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• Fire size. The size of the fire is the final factor that can affect steel failure. If a small-area fire comes in contact with a portion of a large steel beam, the steel will absorb heat and transfer it away from the flaming area to cooler parts of the structural element. A fire could burn for some time before it heats the entire steel beam to its failure temperature. On the other hand, a large-area fire in which flames involve much of the steel beam in a short time will heat the steel beam to its critical temperature more quickly. A "flash fire," suddenly involving a large area with flame, can heat steel to its failure temperature rapidly.
Lessons to Be Learned
There is a difference between the terms "non-combustible" and "fire resistance." Steel is non-combustible, not fire resistive. Non-combustible steel will not add fuel to a fire, but steel cannot resist fire. It will collapse from the effects of fire. The heat of a fire destroys the load-bearing qualities of steel. If you want to make steel fire resistive, you must protect it. You can make steel fire resistive by covering it with insulation. Heat-resistant materials such as concrete or spray-on insulation can give steel fire resistance for one, two or three hours, depending on the type of insulation, or you separate it from a potential fire area with a membrane ceiling.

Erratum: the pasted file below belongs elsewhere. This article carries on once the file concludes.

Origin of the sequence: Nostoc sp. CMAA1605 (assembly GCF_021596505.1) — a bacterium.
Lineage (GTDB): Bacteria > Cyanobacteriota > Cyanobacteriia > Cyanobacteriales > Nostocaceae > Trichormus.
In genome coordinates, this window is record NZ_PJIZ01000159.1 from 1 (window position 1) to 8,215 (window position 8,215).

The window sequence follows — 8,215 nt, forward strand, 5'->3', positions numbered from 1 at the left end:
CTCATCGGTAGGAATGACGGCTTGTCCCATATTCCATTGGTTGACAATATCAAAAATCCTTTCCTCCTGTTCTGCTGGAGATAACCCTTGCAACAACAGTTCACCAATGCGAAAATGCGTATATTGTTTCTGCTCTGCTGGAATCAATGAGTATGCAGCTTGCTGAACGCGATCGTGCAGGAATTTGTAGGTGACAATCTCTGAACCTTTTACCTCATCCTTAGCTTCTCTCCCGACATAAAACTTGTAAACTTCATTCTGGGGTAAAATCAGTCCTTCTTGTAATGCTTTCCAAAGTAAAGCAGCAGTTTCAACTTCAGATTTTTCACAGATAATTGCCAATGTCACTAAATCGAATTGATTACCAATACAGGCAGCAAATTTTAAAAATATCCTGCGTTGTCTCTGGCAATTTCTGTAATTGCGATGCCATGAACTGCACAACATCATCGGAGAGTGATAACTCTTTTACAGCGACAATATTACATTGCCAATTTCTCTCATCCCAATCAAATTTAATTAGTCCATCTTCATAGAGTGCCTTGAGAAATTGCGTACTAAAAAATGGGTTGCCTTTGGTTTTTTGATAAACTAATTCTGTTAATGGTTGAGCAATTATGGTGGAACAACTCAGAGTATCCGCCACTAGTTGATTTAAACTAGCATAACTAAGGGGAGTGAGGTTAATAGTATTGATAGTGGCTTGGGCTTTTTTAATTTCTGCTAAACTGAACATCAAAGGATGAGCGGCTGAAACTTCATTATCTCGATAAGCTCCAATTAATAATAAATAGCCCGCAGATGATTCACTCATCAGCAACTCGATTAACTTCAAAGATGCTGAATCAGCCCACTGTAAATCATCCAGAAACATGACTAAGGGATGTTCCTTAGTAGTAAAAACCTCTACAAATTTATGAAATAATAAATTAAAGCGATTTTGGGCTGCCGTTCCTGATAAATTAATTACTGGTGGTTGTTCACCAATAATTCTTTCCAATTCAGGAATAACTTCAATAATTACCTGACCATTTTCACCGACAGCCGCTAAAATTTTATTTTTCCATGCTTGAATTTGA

Unprotected lightweight-steel bar-joist trusses and steel C-beams are not fire resistive. They can collapse after five to 10 minutes of fire exposure. Lightweight steel beams are designed for low-hazard occupancies with contents that do not experience severe fires. Unfortunately, the design of a non-combustible type II building with floors or a roof built with steel bar joist trusses or C-beams does not anticipate a possible occupancy change from low-hazard content to a high-hazard content or flammable-liquid use. When an occupancy hazard increases from low hazard to a moderate or high hazard, additional fire protection should be mandated.
During the renovation or a building where there is a change in roof construction from wood to unprotected lightweight steel bar joist or steel C-beam, there may be an advantage of reducing the fuel in the roof or floor construction that would contribute to a fire. There will, however, be an increased potential for firefighter death and injury from building collapse.